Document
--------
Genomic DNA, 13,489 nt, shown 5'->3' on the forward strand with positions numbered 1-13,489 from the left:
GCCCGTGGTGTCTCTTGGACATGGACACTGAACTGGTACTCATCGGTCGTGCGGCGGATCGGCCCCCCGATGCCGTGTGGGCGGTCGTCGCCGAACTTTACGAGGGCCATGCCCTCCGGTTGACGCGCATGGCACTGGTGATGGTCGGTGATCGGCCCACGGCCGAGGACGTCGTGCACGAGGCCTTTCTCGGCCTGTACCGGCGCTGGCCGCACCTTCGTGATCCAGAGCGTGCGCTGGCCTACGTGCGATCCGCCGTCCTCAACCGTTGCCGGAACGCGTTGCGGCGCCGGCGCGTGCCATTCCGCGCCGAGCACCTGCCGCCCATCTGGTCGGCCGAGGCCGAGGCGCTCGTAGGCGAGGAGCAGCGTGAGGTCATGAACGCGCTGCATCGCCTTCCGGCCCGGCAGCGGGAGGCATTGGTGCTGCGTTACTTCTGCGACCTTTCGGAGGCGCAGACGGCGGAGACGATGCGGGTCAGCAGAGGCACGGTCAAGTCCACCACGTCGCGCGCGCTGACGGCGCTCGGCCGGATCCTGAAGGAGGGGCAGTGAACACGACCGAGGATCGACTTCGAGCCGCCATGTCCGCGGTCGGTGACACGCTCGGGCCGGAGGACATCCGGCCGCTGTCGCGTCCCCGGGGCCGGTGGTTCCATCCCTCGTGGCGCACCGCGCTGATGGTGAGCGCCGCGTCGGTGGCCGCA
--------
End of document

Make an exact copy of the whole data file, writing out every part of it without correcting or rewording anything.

Genomic DNA, 13,489 nt, shown 5'->3' on the forward strand with positions numbered 1-13,489 from the left:
GCCCGTGGTGTCTCTTGGACATGGACACTGAACTGGTACTCATCGGTCGTGCGGCGGATCGGCCCCCCGATGCCGTGTGGGCGGTCGTCGCCGAACTTTACGAGGGCCATGCCCTCCGGTTGACGCGCATGGCACTGGTGATGGTCGGTGATCGGCCCACGGCCGAGGACGTCGTGCACGAGGCCTTTCTCGGCCTGTACCGGCGCTGGCCGCACCTTCGTGATCCAGAGCGTGCGCTGGCCTACGTGCGATCCGCCGTCCTCAACCGTTGCCGGAACGCGTTGCGGCGCCGGCGCGTGCCATTCCGCGCCGAGCACCTGCCGCCCATCTGGTCGGCCGAGGCCGAGGCGCTCGTAGGCGAGGAGCAGCGTGAGGTCATGAACGCGCTGCATCGCCTTCCGGCCCGGCAGCGGGAGGCATTGGTGCTGCGTTACTTCTGCGACCTTTCGGAGGCGCAGACGGCGGAGACGATGCGGGTCAGCAGAGGCACGGTCAAGTCCACCACGTCGCGCGCGCTGACGGCGCTCGGCCGGATCCTGAAGGAGGGGCAGTGAACACGACCGAGGATCGACTTCGAGCCGCCATGTCCGCGGTCGGTGACACGCTCGGGCCGGAGGACATCCGGCCGCTGTCGCGTCCCCGGGGCCGGTGGTTCCATCCCTCGTGGCGCACCGCGCTGATGGTGAGCGCCGCGTCGGTGGCCGCA